Neither candidate said another office was his goal in running for this office. In fact, both said they believed the Controller's Office - which they agree is largely unknown to the nongovernment world - plays one of the most important roles in how the city functions.
"Our role is to question. Our role is to test things," Butkovitz said Thursday during an interview with The Inquirer Editorial Board, adding that political affiliation shouldn't matter.
"I do think this office is uniquely positioned to evaluate the effectiveness of public policy," Tracy said during the same joint appearance. "The reason we spend money is because we are implementing policy, and so it is the controller's responsibility to evaluate whether or not the spending . . . was effective."
The controller is an independent elected position in charge of auditing all city departments and agencies for their spending and work performance and making recommendations for improvement. The controller can also stop payments to city agencies.
Though the controller's salary is set at $127,000, Butkovitz has made a point of giving back an $18,000 raise that was added in 2008.
The office's independence has financial strings attached: Its $7 million-plus budget is part of the city's overall budget, so the mayor and City Council have say over its resources.
"Controller is a funny kind of job," Butkovitz said, referring to its power structure.
Butkovitz, who seeks a third four-year term, continues to flirt with the idea of running for mayor in 2015. He says it will depend on whether the political winds shift in his favor.
"If there is support for the kind of kind of changes that I believe are needed in the city, then I will consider doing it, but I don't have an ego that says it has to be me," Butkovitz said. "If it looks like [others] are better positioned to take on reform, then I could be supportive of them."
Meanwhile, he is also looking to build alliances, especially with Council, in order to push more policy through in his role as controller.
He calls for crafting long-term strategies to generate jobs, bring long-term solvency to the city's cash-strapped public schools, and amp up overall government efficiency.
"We are getting better all the time at making this office a very effective part of the constructive opposition of Philadelphia . . . I've been right at calling so many issues so early in the game," he said.
As highlights of his tenure, he touts: the 2011 forensic audit of the Sheriff's Office, now the focus of a federal corruption probe; his report of understaffing and underfunding at the Department of Licenses & Inspections years ahead of the fatal June 5 building collapse on Market Street; and his findings on deficits and violence in the school system.
His opponents, both in the Democratic primary and the fall race, have faulted him for not doing enough in reporting the schools' financial problems.
"We were constantly at war with the school district . . .. They never subjected themselves to any kind of financial discipline," Butkovitz said.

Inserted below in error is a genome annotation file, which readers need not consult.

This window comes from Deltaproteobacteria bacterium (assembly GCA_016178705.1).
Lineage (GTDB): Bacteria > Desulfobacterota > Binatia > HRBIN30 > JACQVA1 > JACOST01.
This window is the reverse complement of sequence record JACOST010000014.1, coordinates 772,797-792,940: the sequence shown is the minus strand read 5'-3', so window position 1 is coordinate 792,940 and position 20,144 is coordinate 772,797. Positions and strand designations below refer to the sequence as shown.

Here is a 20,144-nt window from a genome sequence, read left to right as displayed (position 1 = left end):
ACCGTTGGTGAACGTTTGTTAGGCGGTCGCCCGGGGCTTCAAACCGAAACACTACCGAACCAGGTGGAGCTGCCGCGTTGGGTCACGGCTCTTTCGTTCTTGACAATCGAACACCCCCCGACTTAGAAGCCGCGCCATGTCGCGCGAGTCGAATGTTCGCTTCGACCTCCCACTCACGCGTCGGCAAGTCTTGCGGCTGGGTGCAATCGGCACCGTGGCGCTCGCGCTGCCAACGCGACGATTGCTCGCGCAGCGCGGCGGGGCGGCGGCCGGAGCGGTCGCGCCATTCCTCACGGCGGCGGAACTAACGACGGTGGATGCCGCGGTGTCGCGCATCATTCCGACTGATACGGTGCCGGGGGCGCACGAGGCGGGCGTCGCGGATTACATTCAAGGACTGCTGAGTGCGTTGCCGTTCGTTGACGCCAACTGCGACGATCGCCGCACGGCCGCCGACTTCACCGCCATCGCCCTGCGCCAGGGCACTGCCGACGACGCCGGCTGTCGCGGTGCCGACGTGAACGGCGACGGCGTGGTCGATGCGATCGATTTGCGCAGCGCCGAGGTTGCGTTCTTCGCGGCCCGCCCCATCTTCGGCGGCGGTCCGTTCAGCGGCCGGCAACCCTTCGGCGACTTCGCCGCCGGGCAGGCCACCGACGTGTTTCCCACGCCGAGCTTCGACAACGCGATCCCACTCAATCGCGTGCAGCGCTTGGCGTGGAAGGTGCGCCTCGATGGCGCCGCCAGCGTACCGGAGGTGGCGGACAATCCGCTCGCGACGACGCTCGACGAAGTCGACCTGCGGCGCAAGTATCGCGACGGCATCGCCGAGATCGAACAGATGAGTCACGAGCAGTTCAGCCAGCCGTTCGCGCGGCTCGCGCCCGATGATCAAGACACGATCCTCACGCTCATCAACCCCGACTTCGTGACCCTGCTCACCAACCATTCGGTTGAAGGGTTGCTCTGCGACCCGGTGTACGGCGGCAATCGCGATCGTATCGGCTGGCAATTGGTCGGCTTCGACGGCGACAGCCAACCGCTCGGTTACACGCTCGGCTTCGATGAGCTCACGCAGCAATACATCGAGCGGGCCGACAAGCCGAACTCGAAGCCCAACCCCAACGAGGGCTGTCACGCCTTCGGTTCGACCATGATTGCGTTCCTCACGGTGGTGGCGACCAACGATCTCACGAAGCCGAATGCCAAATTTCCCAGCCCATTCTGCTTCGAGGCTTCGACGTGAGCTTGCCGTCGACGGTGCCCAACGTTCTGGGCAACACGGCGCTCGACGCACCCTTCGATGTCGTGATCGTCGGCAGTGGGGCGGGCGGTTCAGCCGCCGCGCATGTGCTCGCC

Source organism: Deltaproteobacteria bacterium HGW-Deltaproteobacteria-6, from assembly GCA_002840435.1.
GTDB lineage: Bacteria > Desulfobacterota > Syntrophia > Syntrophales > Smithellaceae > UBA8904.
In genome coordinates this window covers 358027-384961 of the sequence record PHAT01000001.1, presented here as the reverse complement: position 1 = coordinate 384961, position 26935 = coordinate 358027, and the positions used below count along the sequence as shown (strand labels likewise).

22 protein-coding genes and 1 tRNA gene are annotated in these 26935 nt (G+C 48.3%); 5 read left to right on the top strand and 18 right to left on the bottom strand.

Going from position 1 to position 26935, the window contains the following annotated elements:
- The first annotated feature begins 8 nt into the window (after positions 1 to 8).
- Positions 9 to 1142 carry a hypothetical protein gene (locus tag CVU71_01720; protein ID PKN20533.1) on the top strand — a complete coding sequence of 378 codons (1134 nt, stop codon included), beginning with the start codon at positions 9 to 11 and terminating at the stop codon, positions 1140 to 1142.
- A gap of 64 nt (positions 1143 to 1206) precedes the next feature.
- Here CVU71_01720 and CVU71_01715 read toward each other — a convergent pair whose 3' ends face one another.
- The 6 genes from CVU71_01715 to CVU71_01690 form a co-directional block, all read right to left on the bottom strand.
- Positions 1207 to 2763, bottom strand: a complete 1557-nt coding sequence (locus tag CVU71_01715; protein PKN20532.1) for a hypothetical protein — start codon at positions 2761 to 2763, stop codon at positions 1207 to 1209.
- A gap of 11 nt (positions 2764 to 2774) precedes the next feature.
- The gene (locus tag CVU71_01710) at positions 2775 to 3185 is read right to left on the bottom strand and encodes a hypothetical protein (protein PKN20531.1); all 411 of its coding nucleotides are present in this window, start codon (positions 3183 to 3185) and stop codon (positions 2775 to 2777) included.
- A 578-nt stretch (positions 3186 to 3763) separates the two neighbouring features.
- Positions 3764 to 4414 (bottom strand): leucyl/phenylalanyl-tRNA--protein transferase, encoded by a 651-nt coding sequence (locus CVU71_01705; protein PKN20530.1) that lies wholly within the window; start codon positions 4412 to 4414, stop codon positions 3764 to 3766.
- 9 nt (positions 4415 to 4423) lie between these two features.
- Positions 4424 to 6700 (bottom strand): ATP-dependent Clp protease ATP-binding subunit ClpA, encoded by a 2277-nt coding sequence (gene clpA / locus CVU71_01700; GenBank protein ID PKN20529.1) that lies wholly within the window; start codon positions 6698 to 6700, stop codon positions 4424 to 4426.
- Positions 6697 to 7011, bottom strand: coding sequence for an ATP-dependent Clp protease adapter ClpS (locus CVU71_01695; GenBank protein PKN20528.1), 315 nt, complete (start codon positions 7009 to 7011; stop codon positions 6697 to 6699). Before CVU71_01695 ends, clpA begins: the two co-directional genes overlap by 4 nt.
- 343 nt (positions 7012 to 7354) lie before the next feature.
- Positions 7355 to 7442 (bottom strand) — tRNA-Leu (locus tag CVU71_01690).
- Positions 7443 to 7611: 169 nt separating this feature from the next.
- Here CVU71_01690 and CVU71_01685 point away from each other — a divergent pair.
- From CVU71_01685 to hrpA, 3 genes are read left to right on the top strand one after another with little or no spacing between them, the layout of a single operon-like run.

The school audits were one of the main points of disagreement between Butkovitz and Tracy last week in their joint appearance, with the challenger arguing that Butkovitz had neither done enough nor tried hard enough.
"I would work with various interested parties to build the sort of coalition that would manifest the political will to really get in there and audit their books," Tracy said.
Tracy, whose only previous experience in politics was working as a regional campaign manager for Councilman David Oh, is a director of stores for the Ralph Lauren Co. retail clothing chain. He says he found inspiration in reading about the late Mayor Joseph S. Clark.
Running as a reform Democrat in Republican-run Philadelphia, Clark won the controller's post in 1949 - and two years later became Philadelphia's first Democratic mayor since 1884, tackling corruption in City Hall.
As a retail director for several clothing chains, Tracy said, he has overseen strategic financial planning for various retail stores.
"Having run operations worth several hundred million dollars with up to 10,000 employees . . . I challenge this notion that because I'm half of Alan's age I have subpar experience," he said. "I've run operations that are probably four, five times as large as anything he's run."
Tracy, 31, who lives in Fitler Square, said he would like to see better data come out of the Controller's Office on school finances and economic development, including regarding the Convention Center.
"It's about effective policy and objective oversight . . . I think that's what's been missing in that office for too long," Tracy said.
Chances are slim for the challenger, according to political experts.
"If you are going to be a Republican and face the odds Tracy faces, you have to have some older, overriding issue on the incumbent," G. Terry Madonna, director of the Franklin and Marshall College Poll, said, referring to the city's 6-to-1 Democratic advantage over Republicans among registered voters.
"It can't just be, 'Oh, he failed to do this audit or that audit,' " Madonna said. "In Philadelphia, would that be the most egregious thing?"
But Madonna and St. Joseph's Miller say this race could help both candidates with what they do next.
Butkovitz perhaps will run for mayor. And Tracy?
"I just need to get through the next few weeks," he said, "and we'll see where the chips fall."